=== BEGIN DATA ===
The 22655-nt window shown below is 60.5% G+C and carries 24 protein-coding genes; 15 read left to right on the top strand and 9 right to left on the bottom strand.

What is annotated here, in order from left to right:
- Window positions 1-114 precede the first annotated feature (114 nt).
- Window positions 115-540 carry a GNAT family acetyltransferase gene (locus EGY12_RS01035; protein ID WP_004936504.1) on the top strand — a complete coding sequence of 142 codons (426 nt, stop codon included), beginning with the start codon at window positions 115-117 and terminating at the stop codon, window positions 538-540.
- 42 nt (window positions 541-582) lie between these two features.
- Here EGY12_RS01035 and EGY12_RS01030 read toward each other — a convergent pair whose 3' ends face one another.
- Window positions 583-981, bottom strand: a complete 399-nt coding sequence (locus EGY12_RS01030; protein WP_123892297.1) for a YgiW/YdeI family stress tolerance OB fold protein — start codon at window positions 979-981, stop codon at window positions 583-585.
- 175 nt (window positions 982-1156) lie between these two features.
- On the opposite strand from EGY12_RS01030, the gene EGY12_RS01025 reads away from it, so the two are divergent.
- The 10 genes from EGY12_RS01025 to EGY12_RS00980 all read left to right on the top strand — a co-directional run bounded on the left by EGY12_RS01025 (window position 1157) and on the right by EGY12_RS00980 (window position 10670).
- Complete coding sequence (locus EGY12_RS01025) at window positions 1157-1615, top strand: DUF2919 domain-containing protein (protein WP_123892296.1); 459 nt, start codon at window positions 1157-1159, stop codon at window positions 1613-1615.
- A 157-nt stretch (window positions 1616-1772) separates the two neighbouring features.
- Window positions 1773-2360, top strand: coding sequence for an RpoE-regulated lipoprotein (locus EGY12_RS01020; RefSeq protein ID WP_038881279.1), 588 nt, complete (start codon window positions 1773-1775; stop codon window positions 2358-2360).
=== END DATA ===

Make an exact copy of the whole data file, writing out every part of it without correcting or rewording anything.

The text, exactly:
The 22655-nt window shown below is 60.5% G+C and carries 24 protein-coding genes; 15 read left to right on the top strand and 9 right to left on the bottom strand.

What is annotated here, in order from left to right:
- Window positions 1-114 precede the first annotated feature (114 nt).
- Window positions 115-540 carry a GNAT family acetyltransferase gene (locus EGY12_RS01035; protein ID WP_004936504.1) on the top strand — a complete coding sequence of 142 codons (426 nt, stop codon included), beginning with the start codon at window positions 115-117 and terminating at the stop codon, window positions 538-540.
- 42 nt (window positions 541-582) lie between these two features.
- Here EGY12_RS01035 and EGY12_RS01030 read toward each other — a convergent pair whose 3' ends face one another.
- Window positions 583-981, bottom strand: a complete 399-nt coding sequence (locus EGY12_RS01030; protein WP_123892297.1) for a YgiW/YdeI family stress tolerance OB fold protein — start codon at window positions 979-981, stop codon at window positions 583-585.
- 175 nt (window positions 982-1156) lie between these two features.
- On the opposite strand from EGY12_RS01030, the gene EGY12_RS01025 reads away from it, so the two are divergent.
- The 10 genes from EGY12_RS01025 to EGY12_RS00980 all read left to right on the top strand — a co-directional run bounded on the left by EGY12_RS01025 (window position 1157) and on the right by EGY12_RS00980 (window position 10670).
- Complete coding sequence (locus EGY12_RS01025) at window positions 1157-1615, top strand: DUF2919 domain-containing protein (protein WP_123892296.1); 459 nt, start codon at window positions 1157-1159, stop codon at window positions 1613-1615.
- A 157-nt stretch (window positions 1616-1772) separates the two neighbouring features.
- Window positions 1773-2360, top strand: coding sequence for an RpoE-regulated lipoprotein (locus EGY12_RS01020; RefSeq protein ID WP_038881279.1), 588 nt, complete (start codon window positions 1773-1775; stop codon window positions 2358-2360).